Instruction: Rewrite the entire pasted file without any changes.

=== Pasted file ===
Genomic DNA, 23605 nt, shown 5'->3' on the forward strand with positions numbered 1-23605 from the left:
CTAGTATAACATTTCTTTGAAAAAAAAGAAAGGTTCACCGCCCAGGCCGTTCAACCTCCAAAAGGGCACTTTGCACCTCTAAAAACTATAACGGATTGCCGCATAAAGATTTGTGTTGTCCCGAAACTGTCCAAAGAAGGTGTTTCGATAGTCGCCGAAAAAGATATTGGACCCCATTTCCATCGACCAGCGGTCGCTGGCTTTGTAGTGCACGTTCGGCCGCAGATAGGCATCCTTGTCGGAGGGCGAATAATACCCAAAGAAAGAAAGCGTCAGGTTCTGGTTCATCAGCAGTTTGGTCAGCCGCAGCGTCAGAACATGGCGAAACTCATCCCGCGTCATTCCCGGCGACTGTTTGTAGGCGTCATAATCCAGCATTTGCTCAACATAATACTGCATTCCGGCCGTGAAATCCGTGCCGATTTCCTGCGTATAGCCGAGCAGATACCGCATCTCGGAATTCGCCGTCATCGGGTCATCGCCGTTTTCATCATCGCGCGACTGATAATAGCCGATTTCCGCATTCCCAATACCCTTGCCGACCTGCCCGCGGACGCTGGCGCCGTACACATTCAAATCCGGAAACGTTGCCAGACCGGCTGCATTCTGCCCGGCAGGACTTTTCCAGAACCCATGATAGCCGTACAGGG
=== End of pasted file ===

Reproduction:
Genomic DNA, 23605 nt, shown 5'->3' on the forward strand with positions numbered 1-23605 from the left:
CTAGTATAACATTTCTTTGAAAAAAAAGAAAGGTTCACCGCCCAGGCCGTTCAACCTCCAAAAGGGCACTTTGCACCTCTAAAAACTATAACGGATTGCCGCATAAAGATTTGTGTTGTCCCGAAACTGTCCAAAGAAGGTGTTTCGATAGTCGCCGAAAAAGATATTGGACCCCATTTCCATCGACCAGCGGTCGCTGGCTTTGTAGTGCACGTTCGGCCGCAGATAGGCATCCTTGTCGGAGGGCGAATAATACCCAAAGAAAGAAAGCGTCAGGTTCTGGTTCATCAGCAGTTTGGTCAGCCGCAGCGTCAGAACATGGCGAAACTCATCCCGCGTCATTCCCGGCGACTGTTTGTAGGCGTCATAATCCAGCATTTGCTCAACATAATACTGCATTCCGGCCGTGAAATCCGTGCCGATTTCCTGCGTATAGCCGAGCAGATACCGCATCTCGGAATTCGCCGTCATCGGGTCATCGCCGTTTTCATCATCGCGCGACTGATAATAGCCGATTTCCGCATTCCCAATACCCTTGCCGACCTGCCCGCGGACGCTGGCGCCGTACACATTCAAATCCGGAAACGTTGCCAGACCGGCTGCATTCTGCCCGGCAGGACTTTTCCAGAACCCATGATAGCCGTACAGGG